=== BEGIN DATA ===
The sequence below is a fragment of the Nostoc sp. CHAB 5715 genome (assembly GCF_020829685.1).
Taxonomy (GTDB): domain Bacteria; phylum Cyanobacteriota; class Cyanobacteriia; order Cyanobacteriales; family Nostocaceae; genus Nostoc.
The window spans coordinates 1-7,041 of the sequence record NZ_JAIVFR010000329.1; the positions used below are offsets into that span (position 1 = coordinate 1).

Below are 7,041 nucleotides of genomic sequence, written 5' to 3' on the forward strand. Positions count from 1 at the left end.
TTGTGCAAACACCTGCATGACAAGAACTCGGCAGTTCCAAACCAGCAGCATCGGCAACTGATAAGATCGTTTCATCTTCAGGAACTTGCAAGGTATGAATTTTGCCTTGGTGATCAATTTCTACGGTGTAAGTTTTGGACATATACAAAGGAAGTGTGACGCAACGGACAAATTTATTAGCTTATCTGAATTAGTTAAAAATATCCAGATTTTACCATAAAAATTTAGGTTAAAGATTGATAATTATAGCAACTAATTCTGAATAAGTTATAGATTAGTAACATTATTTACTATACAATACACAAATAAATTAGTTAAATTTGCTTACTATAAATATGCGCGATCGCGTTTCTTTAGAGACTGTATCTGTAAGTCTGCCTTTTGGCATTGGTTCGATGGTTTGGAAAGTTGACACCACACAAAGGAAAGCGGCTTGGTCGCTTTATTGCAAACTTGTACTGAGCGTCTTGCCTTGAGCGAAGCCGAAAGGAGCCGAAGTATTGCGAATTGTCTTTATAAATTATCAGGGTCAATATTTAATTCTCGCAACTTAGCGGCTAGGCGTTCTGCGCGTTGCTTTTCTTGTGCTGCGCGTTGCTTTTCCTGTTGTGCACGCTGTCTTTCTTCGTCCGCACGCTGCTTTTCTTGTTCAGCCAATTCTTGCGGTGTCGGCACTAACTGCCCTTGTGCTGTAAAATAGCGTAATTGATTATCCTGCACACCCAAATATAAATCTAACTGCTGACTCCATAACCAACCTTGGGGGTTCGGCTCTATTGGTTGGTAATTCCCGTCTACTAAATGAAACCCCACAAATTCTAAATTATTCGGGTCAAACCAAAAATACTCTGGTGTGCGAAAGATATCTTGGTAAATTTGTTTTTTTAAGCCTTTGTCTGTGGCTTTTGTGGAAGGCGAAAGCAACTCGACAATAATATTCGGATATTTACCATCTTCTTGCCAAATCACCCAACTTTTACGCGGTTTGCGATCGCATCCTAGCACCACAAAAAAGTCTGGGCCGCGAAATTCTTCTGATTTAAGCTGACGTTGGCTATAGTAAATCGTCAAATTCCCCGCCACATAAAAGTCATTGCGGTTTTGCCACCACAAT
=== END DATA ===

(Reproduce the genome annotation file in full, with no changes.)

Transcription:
The sequence below is a fragment of the Nostoc sp. CHAB 5715 genome (assembly GCF_020829685.1).
Taxonomy (GTDB): domain Bacteria; phylum Cyanobacteriota; class Cyanobacteriia; order Cyanobacteriales; family Nostocaceae; genus Nostoc.
The window spans coordinates 1-7,041 of the sequence record NZ_JAIVFR010000329.1; the positions used below are offsets into that span (position 1 = coordinate 1).

Below are 7,041 nucleotides of genomic sequence, written 5' to 3' on the forward strand. Positions count from 1 at the left end.
TTGTGCAAACACCTGCATGACAAGAACTCGGCAGTTCCAAACCAGCAGCATCGGCAACTGATAAGATCGTTTCATCTTCAGGAACTTGCAAGGTATGAATTTTGCCTTGGTGATCAATTTCTACGGTGTAAGTTTTGGACATATACAAAGGAAGTGTGACGCAACGGACAAATTTATTAGCTTATCTGAATTAGTTAAAAATATCCAGATTTTACCATAAAAATTTAGGTTAAAGATTGATAATTATAGCAACTAATTCTGAATAAGTTATAGATTAGTAACATTATTTACTATACAATACACAAATAAATTAGTTAAATTTGCTTACTATAAATATGCGCGATCGCGTTTCTTTAGAGACTGTATCTGTAAGTCTGCCTTTTGGCATTGGTTCGATGGTTTGGAAAGTTGACACCACACAAAGGAAAGCGGCTTGGTCGCTTTATTGCAAACTTGTACTGAGCGTCTTGCCTTGAGCGAAGCCGAAAGGAGCCGAAGTATTGCGAATTGTCTTTATAAATTATCAGGGTCAATATTTAATTCTCGCAACTTAGCGGCTAGGCGTTCTGCGCGTTGCTTTTCTTGTGCTGCGCGTTGCTTTTCCTGTTGTGCACGCTGTCTTTCTTCGTCCGCACGCTGCTTTTCTTGTTCAGCCAATTCTTGCGGTGTCGGCACTAACTGCCCTTGTGCTGTAAAATAGCGTAATTGATTATCCTGCACACCCAAATATAAATCTAACTGCTGACTCCATAACCAACCTTGGGGGTTCGGCTCTATTGGTTGGTAATTCCCGTCTACTAAATGAAACCCCACAAATTCTAAATTATTCGGGTCAAACCAAAAATACTCTGGTGTGCGAAAGATATCTTGGTAAATTTGTTTTTTTAAGCCTTTGTCTGTGGCTTTTGTGGAAGGCGAAAGCAACTCGACAATAATATTCGGATATTTACCATCTTCTTGCCAAATCACCCAACTTTTACGCGGTTTGCGATCGCATCCTAGCACCACAAAAAAGTCTGGGCCGCGAAATTCTTCTGATTTAAGCTGACGTTGGCTATAGTAAATCGTCAAATTCCCCGCCACATAAAAGTCATTGCGGTTTTGCCACCACAAT